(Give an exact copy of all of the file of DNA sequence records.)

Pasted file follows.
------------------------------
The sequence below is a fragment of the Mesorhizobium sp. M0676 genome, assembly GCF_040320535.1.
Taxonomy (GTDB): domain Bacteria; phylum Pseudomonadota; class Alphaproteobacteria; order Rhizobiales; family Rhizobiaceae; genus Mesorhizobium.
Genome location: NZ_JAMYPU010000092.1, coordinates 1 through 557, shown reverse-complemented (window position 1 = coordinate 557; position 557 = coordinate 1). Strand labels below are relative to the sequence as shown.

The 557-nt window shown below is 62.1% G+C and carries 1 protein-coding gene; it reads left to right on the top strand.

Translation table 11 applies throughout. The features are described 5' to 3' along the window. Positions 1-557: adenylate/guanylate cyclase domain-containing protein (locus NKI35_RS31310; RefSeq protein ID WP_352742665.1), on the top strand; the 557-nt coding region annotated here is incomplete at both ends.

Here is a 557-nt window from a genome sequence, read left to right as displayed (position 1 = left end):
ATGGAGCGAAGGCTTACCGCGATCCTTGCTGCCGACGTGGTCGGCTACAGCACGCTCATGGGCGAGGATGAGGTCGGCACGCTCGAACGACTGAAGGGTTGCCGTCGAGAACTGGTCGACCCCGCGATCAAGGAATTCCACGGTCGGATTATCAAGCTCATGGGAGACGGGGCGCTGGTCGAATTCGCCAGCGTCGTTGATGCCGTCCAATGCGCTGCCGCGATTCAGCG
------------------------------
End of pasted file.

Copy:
The sequence below is a fragment of the Mesorhizobium sp. M0676 genome, assembly GCF_040320535.1.
Taxonomy (GTDB): domain Bacteria; phylum Pseudomonadota; class Alphaproteobacteria; order Rhizobiales; family Rhizobiaceae; genus Mesorhizobium.
Genome location: NZ_JAMYPU010000092.1, coordinates 1 through 557, shown reverse-complemented (window position 1 = coordinate 557; position 557 = coordinate 1). Strand labels below are relative to the sequence as shown.

The 557-nt window shown below is 62.1% G+C and carries 1 protein-coding gene; it reads left to right on the top strand.

Translation table 11 applies throughout. The features are described 5' to 3' along the window. Positions 1-557: adenylate/guanylate cyclase domain-containing protein (locus NKI35_RS31310; RefSeq protein ID WP_352742665.1), on the top strand; the 557-nt coding region annotated here is incomplete at both ends.

Here is a 557-nt window from a genome sequence, read left to right as displayed (position 1 = left end):
ATGGAGCGAAGGCTTACCGCGATCCTTGCTGCCGACGTGGTCGGCTACAGCACGCTCATGGGCGAGGATGAGGTCGGCACGCTCGAACGACTGAAGGGTTGCCGTCGAGAACTGGTCGACCCCGCGATCAAGGAATTCCACGGTCGGATTATCAAGCTCATGGGAGACGGGGCGCTGGTCGAATTCGCCAGCGTCGTTGATGCCGTCCAATGCGCTGCCGCGATTCAGCG